Courtship can happen quickly in prison relationships. Some say it’s because there are no games or real life distractions. The communication is open and they grow very close, very quickly. The ladies describe feeling special and like they’re “seen” by the prisoner, welcoming the affection. Prison wives say the forbidden nature of the relationship is intriguing at first, but then when things got serious they got nervous. They all remember saying, “This can’t be happening. I can’t fall in love with an inmate.”
Dawn Franks Interview
This social justice advocate spent 21 years in a relationship with a man in prison who she knew from high school. Michael Steward was a college football superstar whose life was interrupted by an injury and then his involvement in a series of armed robberies. Because of a mandatory minimum sentencing law called 924c Michael received a 49 years sentence. Dawn has been advocating for changes to that law on behalf of Michael and his friend Larry Harris (serving 95 years). The First Step Act 2018 puts an end to stacking sentences but it hasn’t been made retroactive.
When you see the heart (below),
mouse over/click to discover more content.
Inmates don’t have access to the internet but some prisons have services that allow a typed email or text messages handled by a third party for a fee. Most communication starts through old-fashioned hand-written letters. All mail (incoming and outgoing) is opened and read by security. There are rules about mail; glittery cards or cards with attachments are not allowed. Only a few pictures that aren’t too revealing are allowed at a time.
Journey & Ben – Love Letters
Prison wives say letter-writing can be very romantic. A lot of thought is put behind words when communication isn’t instant and it can be easier to open up. They include poems and hand-drawn pictures. Many prison wives keep a box of these memories from over the years, re-reading them over and over again when they feel lonely.
“I didn't have anything to offer her except a lot of lonely nights.”
By Adolfo Davis as told to Elyse Blennerhassett
Published in collaboration with Vice
"...I have learned so much on this unexpected journey. This journey has been 25 years. Love has prevailed, love has lost. Faith has been high, faith has been little. Frustration has soared, frustration has subsided. Loneliness has adrifted and loneliness has hovered. But, time it has been consistently long. One thing I've maintained when in-love feelings have taken a sabbatical our friendship is the foundation why I've remained as an advocate against 924c for them. I couldn't live peaceably being aware of this injustice that has oppressed someone I know that they don't deserve to spend 49 or 95 years in prison for crimes that no one was killed or shot. For this reason I fight for them to regain their liberty that should have been given back to them many years ago. Rehabilitation has occurred but when can it be demonstrated? Age was a factor immaturity and drugs all played a factor when they were involved in the crimes they committed. It was a very short period in their lives. They were college students, athletes who never participated in any criminal activities that got caught up. This is why I may disappear from my social media platform to refuel...but the fight is still in me..."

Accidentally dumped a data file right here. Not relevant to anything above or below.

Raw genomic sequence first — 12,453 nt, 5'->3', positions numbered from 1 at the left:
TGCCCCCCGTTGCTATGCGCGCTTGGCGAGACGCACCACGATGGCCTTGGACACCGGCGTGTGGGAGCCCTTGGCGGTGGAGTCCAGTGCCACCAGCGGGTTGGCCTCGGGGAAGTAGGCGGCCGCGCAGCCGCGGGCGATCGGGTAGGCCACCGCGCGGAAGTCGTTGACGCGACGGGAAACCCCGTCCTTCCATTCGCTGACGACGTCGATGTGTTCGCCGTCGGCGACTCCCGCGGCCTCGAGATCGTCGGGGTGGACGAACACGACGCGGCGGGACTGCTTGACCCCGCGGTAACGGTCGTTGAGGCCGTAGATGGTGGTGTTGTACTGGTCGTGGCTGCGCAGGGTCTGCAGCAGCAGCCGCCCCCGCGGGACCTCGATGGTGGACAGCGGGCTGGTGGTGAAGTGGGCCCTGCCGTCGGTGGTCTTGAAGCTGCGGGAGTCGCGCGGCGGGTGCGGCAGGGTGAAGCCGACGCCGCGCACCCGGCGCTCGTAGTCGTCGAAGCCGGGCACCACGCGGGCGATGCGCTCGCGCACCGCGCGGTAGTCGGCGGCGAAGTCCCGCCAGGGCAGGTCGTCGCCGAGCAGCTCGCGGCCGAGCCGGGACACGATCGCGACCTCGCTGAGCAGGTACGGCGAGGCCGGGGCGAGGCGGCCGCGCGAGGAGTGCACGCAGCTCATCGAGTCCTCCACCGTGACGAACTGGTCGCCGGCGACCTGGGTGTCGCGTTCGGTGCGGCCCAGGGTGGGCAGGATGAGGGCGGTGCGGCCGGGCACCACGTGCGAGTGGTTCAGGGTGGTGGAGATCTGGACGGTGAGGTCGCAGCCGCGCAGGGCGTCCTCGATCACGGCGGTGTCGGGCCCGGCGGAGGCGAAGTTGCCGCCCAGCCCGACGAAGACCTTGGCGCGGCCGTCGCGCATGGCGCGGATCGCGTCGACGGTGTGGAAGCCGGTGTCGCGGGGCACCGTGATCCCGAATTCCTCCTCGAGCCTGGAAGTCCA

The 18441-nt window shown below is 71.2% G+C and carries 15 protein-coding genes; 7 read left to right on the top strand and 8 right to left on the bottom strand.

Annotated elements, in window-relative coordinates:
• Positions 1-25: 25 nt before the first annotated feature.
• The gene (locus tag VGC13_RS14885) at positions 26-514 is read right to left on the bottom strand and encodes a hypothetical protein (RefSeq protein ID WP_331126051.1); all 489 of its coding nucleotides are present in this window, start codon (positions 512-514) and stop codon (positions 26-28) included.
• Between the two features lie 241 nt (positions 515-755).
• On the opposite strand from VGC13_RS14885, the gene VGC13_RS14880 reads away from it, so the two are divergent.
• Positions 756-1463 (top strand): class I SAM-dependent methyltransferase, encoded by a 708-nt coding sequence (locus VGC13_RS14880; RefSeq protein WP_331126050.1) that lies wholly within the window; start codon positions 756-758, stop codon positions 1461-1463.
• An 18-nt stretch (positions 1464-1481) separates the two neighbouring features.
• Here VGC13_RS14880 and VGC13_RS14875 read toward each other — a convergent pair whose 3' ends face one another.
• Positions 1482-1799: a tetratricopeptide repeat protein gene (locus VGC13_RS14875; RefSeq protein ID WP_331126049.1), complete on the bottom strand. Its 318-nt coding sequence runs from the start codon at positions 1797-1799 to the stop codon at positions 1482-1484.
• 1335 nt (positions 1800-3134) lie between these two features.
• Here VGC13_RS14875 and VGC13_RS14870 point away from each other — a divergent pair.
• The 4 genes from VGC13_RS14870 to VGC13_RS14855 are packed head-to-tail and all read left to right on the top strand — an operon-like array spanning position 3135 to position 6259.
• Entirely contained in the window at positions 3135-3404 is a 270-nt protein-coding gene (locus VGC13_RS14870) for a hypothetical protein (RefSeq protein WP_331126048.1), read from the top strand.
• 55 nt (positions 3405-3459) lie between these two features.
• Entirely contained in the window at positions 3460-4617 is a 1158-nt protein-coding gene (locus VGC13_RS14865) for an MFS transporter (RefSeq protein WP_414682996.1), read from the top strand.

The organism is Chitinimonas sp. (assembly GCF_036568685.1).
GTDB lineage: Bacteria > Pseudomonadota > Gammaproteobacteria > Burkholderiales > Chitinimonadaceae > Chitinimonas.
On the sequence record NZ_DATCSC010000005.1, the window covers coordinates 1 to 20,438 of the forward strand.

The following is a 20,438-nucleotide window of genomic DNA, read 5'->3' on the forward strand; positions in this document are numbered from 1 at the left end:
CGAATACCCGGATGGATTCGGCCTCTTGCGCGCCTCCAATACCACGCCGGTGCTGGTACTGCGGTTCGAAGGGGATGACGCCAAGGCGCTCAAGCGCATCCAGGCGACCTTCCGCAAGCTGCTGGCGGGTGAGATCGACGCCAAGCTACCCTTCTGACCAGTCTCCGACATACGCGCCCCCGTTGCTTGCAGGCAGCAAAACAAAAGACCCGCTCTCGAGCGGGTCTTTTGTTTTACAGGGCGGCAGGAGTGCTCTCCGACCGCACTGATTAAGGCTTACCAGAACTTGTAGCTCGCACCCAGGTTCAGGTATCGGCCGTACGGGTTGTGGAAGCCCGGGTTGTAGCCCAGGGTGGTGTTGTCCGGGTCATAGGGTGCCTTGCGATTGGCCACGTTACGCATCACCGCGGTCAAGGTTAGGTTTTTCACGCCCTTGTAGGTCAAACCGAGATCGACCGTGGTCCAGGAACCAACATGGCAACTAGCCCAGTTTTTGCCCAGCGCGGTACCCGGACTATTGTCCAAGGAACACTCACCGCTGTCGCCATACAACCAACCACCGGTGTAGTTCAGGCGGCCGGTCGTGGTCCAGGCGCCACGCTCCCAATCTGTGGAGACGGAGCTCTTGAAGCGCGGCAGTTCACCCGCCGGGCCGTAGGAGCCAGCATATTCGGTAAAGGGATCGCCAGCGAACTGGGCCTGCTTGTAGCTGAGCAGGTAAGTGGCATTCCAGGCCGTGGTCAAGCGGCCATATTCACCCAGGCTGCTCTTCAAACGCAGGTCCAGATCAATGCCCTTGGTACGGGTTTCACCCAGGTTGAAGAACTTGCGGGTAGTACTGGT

After a few letters, couples will graduate to phone calls. This process can take a few weeks. The inmate requests to put the person on his telephone list and the prison calls her to confirm. The calls can be quite expensive, but what other option do they have?
The Prison Policy Initiative research and advocacy led the Federal Communications Commission to lower the cost of calls home from prisons and jails.
Written by Peter Wagner and Alexi Jones
There are a lot of prison wife memes about how important it is to not miss a phone call. There are also a lot of memes about the automated voice that comes on every few minutes to remind them the call is being recorded and monitored. For all these reasons it’s hard to speak privately.
Sonny Interview – Phone Problems
Inmates are only allowed access to the phones at certain times and often there’s a line up to use them. In Sonny’s prison there were 3 phones for 140 men and that caused a lot of tension.
Phone sex is common but not allowed. Couples find ways to navigate the rules. They have to. The telephone is their lifeline.
Written by Nicole Caldwell